‘I’m just so excited to go back to school. I’ve missed my friends and teachers, and having a quiet place to read my books.” Chea Danin, 11, is just one of millions of Cambodian schoolchildren celebrating last week’s announcement by Prime Minister Hun Sen that schools can begin to reopen this month.
UNICEF and the World Health Organisation (WHO) also welcome the announcement, which has been made possible by the incredible progress the Royal Government of Cambodia has made in rolling out Covid-19 vaccinations along with public health and social measures to suppress transmission and and minimise social distribution.
Cambodian children have had their education and lives placed on pause by the pandemic, but can now finally hit play and move into the future. However, this isn’t just a cause for children and parents to celebrate, it’s something for the whole country to unite behind. So much of Cambodia’s development over the last three decades has been driven by the government’s achievements in rebuilding and improving its education system. The pandemic has stalled this progress, but recovery and development can now move full steam ahead as classrooms reopen.
Since the news was announced, we have received dozens of messages and comments online from parents. Most are delighted about the news, but a few are understandably still concerned. The Covid-19 crisis in Cambodia is not over yet, and the emergence and spread of variants is a genuine concern, but we firmly believe that safe school reopening is possible.
Eighty per cent of Cambodia’s population over the age of 12 is now vaccinated, with an even higher percentage of teachers covered. While we know some people can still become infected even when vaccinated, they are vastly less likely to become seriously ill. This is as true for children as adults.
There is no such thing as zero risk, but those risks are now manageable. We have already seen this in Cambodia, where schools were reopened for a period in September 2020 without any known cases of infection.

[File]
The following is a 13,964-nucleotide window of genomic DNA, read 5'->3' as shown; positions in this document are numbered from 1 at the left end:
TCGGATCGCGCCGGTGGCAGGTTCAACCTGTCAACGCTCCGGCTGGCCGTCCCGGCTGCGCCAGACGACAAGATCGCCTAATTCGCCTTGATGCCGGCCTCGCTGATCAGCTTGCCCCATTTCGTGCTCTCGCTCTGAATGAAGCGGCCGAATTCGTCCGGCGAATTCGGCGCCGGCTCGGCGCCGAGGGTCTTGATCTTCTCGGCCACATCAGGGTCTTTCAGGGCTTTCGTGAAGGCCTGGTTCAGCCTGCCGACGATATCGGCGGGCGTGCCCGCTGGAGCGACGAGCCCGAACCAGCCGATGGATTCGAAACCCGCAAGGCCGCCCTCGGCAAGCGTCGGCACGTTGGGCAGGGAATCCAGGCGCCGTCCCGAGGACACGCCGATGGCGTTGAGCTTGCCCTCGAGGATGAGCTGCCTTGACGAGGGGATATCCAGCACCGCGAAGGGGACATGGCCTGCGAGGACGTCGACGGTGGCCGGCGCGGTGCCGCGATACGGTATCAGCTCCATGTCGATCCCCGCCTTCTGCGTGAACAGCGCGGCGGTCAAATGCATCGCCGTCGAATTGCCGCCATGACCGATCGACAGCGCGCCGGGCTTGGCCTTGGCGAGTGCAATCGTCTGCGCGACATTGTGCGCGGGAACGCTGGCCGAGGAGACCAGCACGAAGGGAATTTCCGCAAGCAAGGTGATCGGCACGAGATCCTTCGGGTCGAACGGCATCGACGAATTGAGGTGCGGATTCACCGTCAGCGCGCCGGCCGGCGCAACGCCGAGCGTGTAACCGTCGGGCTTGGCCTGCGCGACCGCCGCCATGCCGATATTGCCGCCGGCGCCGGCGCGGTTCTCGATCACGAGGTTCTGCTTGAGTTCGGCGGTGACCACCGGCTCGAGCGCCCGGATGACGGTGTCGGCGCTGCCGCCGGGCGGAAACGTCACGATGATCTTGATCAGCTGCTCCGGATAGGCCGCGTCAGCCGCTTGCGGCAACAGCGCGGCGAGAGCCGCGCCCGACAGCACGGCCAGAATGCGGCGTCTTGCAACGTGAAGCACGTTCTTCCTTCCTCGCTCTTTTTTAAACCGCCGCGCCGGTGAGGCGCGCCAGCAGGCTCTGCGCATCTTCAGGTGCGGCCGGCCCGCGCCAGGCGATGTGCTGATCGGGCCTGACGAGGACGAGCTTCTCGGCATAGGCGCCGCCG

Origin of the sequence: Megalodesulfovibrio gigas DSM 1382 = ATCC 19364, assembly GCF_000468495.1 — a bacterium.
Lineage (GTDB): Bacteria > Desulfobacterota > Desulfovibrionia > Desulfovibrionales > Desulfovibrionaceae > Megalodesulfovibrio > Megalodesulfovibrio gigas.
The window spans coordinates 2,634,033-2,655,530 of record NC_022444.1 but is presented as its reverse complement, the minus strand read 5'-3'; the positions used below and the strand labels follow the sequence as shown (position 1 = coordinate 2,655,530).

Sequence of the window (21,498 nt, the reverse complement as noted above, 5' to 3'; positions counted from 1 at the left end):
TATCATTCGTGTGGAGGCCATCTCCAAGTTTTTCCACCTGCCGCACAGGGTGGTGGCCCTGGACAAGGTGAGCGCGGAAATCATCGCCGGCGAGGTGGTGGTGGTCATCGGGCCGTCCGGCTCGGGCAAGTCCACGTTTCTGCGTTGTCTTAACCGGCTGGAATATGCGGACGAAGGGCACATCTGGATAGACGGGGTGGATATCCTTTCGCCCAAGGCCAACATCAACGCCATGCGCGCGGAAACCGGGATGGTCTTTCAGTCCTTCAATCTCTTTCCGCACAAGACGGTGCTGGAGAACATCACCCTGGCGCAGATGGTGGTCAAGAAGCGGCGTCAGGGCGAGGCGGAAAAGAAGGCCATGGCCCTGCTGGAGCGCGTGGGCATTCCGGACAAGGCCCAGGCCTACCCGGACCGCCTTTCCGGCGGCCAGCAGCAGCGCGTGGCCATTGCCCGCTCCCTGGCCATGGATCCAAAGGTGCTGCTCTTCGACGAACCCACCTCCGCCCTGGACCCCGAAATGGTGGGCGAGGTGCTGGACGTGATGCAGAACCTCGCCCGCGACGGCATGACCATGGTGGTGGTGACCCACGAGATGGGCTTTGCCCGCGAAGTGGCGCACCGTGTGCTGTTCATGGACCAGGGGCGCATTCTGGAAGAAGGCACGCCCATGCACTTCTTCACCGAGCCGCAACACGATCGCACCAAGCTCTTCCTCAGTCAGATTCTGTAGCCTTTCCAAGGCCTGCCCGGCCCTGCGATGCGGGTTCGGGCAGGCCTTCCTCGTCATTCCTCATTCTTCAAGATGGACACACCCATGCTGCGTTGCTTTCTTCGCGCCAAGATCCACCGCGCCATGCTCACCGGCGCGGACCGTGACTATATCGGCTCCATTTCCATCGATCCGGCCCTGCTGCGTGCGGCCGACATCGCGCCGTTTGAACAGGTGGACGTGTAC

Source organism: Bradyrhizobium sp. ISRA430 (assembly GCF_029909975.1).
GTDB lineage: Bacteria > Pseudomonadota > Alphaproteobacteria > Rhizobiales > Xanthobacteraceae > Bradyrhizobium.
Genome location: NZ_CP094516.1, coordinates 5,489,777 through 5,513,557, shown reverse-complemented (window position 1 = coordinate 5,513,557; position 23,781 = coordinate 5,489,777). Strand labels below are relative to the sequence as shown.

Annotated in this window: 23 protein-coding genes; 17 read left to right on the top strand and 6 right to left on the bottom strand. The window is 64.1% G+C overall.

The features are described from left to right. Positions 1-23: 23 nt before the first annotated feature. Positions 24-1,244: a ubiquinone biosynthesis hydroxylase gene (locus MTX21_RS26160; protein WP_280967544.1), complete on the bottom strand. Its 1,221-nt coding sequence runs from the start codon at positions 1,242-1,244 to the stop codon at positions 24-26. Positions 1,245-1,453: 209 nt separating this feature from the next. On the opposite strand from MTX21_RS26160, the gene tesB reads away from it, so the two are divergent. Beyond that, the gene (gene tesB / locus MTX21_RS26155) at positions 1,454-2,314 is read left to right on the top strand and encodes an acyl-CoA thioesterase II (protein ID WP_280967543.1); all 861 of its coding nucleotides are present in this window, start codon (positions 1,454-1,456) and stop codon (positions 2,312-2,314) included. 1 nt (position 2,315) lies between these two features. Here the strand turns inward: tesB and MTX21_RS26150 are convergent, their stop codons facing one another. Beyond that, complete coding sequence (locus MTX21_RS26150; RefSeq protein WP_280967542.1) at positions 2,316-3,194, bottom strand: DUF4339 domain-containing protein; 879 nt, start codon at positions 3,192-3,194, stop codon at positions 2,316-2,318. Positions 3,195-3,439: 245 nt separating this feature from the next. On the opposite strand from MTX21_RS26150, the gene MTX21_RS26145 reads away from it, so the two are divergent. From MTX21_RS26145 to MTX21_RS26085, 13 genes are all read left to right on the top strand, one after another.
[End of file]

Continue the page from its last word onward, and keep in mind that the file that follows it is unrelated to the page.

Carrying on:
More importantly, we have seen this in scores of Covid-affected countries worldwide that have started re-opening schools. The evidence has shown that schools are not major drivers of transmission within the surrounding community. This move is not a leap into the dark.
That’s why the government and partners are right to adopt a phased and blended approach to reopening of schools. Schools in areas with low infection rates can be opened first, with limited classroom sizes and a strong focus on hygiene and safety measures that have been proven to prevent most infections.
What’s more, parents and communities can play an active role in keeping risks low. This means continuing to adhere to the three dos and the three don’ts and other public health measures as advised by the Ministry of Heath, but it may also mean joining the School Management Committees that the government has placed at the heart of its reopening strategy.
These committees will ensure schools closely follow the guidelines of the Ministry of Education, Youth and Sport on making school environments safe, including regular disinfection and adequate ventilation, as well as ensuring that hygiene supplies are available for teachers and children.
UNICEF and WHO have already worked hard with the government to provide technical advice and make sure essential supplies are available and will continue to provide support to keep schools safe.
With all the knowledge we now have about this virus, we know how to reopen schools without creating major risks for teachers, pupils and communities, as well as how to respond to risks when necessary.
What would be a major risk is to keep children out of schools for longer. We know prolonged school closures have a significant impact not just on children’s learning and future potential, but also on their physical and mental health.
While distance learning has helped to ensure children’s education could continue during school closures, the evidence shows that already disadvantaged children are least likely to benefit, especially those who cannot access online learning and don’t have parents able to assist them.
In fact, of the 1.6 billion children affected by school closures globally, one-third – or 463 million – were unable to access remote learning, including many in Cambodia. The evidence also shows that even when distance learning works well, it cannot equal the impact of in-person learning. As schools reopen they should strive to provide additional learning support to help students catch up on lost learning, as well as providing psychosocial support to restore and protect their wellbeing.
The biggest risk of all is that if children don’t return to schools soon, they may never return. Evidence from around the world shows that the longer children remain out of school, the less likely they are to go back. They may feel that they have fallen too far behind to ever catch up, or their families may have become too reliant on extra income children provide through working. Every day we delay, these obstacles grow.
Education is a doorway that opens onto new possibilities for children. If schools remained closed, that doorway would also have shut for many. Fortunately, this news means that we can all work together to keep the door open, ensuring that children are given all the support and encouragement they need to step back into the classroom and into a better future.
Foroogh Foyouzat is UNICEF Representative to Cambodia. Li Ailan is WHO Representative to Cambodia.